Life in Complex Fluids

Life in Complex Fluids
Prof. Paulo Arratia, University of Pennsylvania
Date and time: Thu, Feb 29, 2024 - 11:30am
Refreshments at 11:15am
Location: LGRT 1033
Category: Condensed Matter Seminar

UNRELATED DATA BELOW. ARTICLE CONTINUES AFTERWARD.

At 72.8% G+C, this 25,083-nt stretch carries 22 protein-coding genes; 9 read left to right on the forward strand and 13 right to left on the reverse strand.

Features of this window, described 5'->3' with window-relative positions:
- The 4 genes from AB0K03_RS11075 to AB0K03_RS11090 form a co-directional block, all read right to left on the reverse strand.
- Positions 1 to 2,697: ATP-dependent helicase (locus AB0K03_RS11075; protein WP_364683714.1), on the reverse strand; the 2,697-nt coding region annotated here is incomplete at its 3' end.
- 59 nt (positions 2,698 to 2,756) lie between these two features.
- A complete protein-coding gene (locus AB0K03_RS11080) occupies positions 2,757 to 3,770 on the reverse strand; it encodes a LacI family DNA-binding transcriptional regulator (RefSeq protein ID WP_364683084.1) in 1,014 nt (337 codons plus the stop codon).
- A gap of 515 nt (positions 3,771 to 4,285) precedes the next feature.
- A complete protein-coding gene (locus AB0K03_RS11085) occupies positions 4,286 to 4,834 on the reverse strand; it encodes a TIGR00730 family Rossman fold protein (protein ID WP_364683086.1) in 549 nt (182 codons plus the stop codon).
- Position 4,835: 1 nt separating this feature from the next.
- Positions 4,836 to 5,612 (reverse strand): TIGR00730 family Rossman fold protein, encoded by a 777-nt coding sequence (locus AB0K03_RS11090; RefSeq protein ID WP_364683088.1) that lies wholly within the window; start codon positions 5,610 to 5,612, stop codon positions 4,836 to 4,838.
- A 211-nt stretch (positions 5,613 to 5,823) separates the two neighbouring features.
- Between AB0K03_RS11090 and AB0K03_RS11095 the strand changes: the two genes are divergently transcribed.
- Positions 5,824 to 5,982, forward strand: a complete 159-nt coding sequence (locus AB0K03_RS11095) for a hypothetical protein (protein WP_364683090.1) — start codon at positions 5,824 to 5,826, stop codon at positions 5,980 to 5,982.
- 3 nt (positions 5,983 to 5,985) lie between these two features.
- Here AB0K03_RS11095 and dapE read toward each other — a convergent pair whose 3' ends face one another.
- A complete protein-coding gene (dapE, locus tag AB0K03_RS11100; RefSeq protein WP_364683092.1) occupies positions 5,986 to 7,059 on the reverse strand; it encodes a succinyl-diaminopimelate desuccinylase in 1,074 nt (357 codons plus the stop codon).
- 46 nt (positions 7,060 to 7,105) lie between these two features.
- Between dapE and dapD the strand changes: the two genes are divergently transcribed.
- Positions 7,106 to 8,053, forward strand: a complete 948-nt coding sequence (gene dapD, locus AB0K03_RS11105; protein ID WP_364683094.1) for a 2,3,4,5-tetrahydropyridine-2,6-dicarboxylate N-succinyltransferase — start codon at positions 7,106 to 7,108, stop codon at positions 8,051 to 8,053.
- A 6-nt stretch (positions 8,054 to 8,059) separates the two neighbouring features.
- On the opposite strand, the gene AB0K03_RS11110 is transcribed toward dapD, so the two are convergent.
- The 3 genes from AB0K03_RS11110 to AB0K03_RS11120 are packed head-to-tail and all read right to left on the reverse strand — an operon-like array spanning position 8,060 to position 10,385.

While much of our understanding of microbial swimming is derived from Newtonian fluid mechanics, many microorganisms including bacteria, algae, and sperm cells move in fluids or liquids that contain (bio)-polymers and/or solids. Examples include human cervical mucus, intestinal fluid, wet soil, and tissues. These so-called complex fluids often exhibit non-Newtonian rheological behavior due to the non-trivial interaction between the fluid microstructure and the applied stresses. In this talk, I will show how the presence of polymers in the fluid medium can strongly affect the motility behavior of microorganisms. In particular, I will focus on the effects of fluid elasticity (and viscosity) on the swimming behavior of the bacterium E. coli (“puller”) and the green algae C. reinhardtii (“pusher”). Results show that elastic and viscous stresses can significantly affect motility kinematics (speed, beating frequency and amplitude) and energetics of such microorganisms in unexpected ways. For example, the run-and-tumble mechanism characteristic of E. coli is suppressed, and its speed is enhanced by fluid elasticity (and possibly shear-thinning). On the other hand, elastic stresses hinder the swimming speed of both sperm cells and C. reinharditti and lead to significant hypertension in their flagellum, indicating a common trait among the “9+2” axoneme structures in complex fluids. Finally, I will discuss how even minute amounts of polymer can affect the collective motion of swimming E. coli. These results demonstrate the intimate link between swimming kinematics, biology, and fluid rheology and present an exciting research direction for physicists and engineers alike.